Thailand’s smart city initiative to support industrial hub
Major cities all around the world are striving to reinvent themselves into more innovative spaces thanks to information and communication technologies (ICT). Their use not only enhances service delivery but also lays the path for the transformation into real smart cities that are livable urban environments, and effective in their organization and management.
In Southeast Asia, it is no surprise that Singapore is currently leading smart city initiatives. The island nation continues to invest and adopt new technologies to ensure it is able to cater to the demands of a modern smart city. This includes increasing the adoption of 5G and having a complete ecosystem for services for its people.
5G is regarded as a key enabler for smart cities. In fact, a Deloitte report states that 5G is expected to bring significant economic and social benefits in the coming years, proving to be an area of great interest for cities to explore in order to become “Smarter”.
For a country like Thailand, the development of a smart city is crucial, especially since the urgent national aim is to build smart cities to reduce inequality and spur growth across the board. They have done so with their first Smart City at Bang Chang with a focus to install and deploy a 5G network. This pilot project is the cornerstone for Thailand’s transition from a smart city to a smart nation. They are now looking to expand their smart city initiative and take this to the next level.
According to a report by Bloomberg, Thailand is planning to build a US$37 billion smart city in an industrial hub close to Bangkok. This project has already attracted billions of dollars in investment commitments from major international players in the automotive, robotics, healthcare, and logistics industries.
A commission led by Thailand’s Prime Minister Prayuth Chan-Ocha authorized a master plan to create the city in the Huai Yai subdistrict of Chonburi province, about 160 kilometers southeast of Bangkok. According to officials, the yet-to-be-named metropolis will cover 2,340 hectares of land and cost 1.34 trillion baht (US$37 billion) over ten years.
For Kanit Sangsubhan, secretary-general of Thailand’s Eastern Economic Corridor, the project will have five business centers that businesses can rent out as commercial spaces. These will include a hub that will house regional corporate headquarters of businesses, a financial center, and places for precision medicine, global research and development, and emerging industries like clean energy and 5G technology.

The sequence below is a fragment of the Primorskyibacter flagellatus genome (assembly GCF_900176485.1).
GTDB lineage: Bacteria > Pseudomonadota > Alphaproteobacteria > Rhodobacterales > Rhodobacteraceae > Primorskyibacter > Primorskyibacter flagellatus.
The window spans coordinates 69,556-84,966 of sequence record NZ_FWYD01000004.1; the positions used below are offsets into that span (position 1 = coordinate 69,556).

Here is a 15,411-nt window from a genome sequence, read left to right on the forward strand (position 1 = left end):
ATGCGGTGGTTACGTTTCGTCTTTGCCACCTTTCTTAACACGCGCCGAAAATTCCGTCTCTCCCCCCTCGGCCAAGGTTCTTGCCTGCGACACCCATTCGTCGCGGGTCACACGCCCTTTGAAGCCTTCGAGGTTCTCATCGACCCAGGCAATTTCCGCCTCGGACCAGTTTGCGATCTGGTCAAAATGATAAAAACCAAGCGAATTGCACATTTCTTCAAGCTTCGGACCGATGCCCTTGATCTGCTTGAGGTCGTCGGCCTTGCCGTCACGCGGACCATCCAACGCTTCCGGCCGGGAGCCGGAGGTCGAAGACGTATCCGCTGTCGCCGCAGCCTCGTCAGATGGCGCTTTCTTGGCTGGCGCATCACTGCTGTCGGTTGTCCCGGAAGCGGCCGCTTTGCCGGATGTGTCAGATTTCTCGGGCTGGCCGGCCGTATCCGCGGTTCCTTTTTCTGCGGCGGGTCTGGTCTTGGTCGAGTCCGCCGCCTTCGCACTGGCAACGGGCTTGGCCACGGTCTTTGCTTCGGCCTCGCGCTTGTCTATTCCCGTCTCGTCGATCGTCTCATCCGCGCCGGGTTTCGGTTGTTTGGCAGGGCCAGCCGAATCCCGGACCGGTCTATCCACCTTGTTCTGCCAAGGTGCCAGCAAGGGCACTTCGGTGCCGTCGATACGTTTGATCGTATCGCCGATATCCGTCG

A ‘Liveable’ smart city
The concept of a smart city is not new, but it has been gaining popularity across cities worldwide. Many planners have suggested smart technology as a solution because many estimates show that population expansion in metropolitan areas would only continue and lead to more environmental-related difficulties.
Big data, AI, and the IoT are among the technology-driven solutions that cities are developing or implementing more frequently to address urban issues like traffic and air pollution, as well as to streamline public services and increase energy efficiency.
In Thailand, by 2032, the new city’s residential quarter will be able to house 350,000 residents and create 200,000 direct employment, according to Kanit. Most of the residents will work in the industrial sector, which is anticipated to attract investments totaling roughly 2.2 trillion baht over the following five years, he said.
Kanit claimed that this initiative will make the new city both a livable and functional business hub for the next generation. “We created this new project to compensate for the income Thailand lost during the pandemic,” he added.
The government also stated that the new city and its commercial hubs will increase Thailand’s gross domestic product by an estimated two trillion baht in ten years and that the value of its assets after a 50-year concession period will increase fivefold.
The Eastern Economic Corridor, a project that aims to urbanize, stimulate sophisticated industries, and build infrastructure, has been hailed by Prayuth’s government as a way to speed up the country’s economic growth, which lags behind that of its neighbors like Indonesia and Vietnam.
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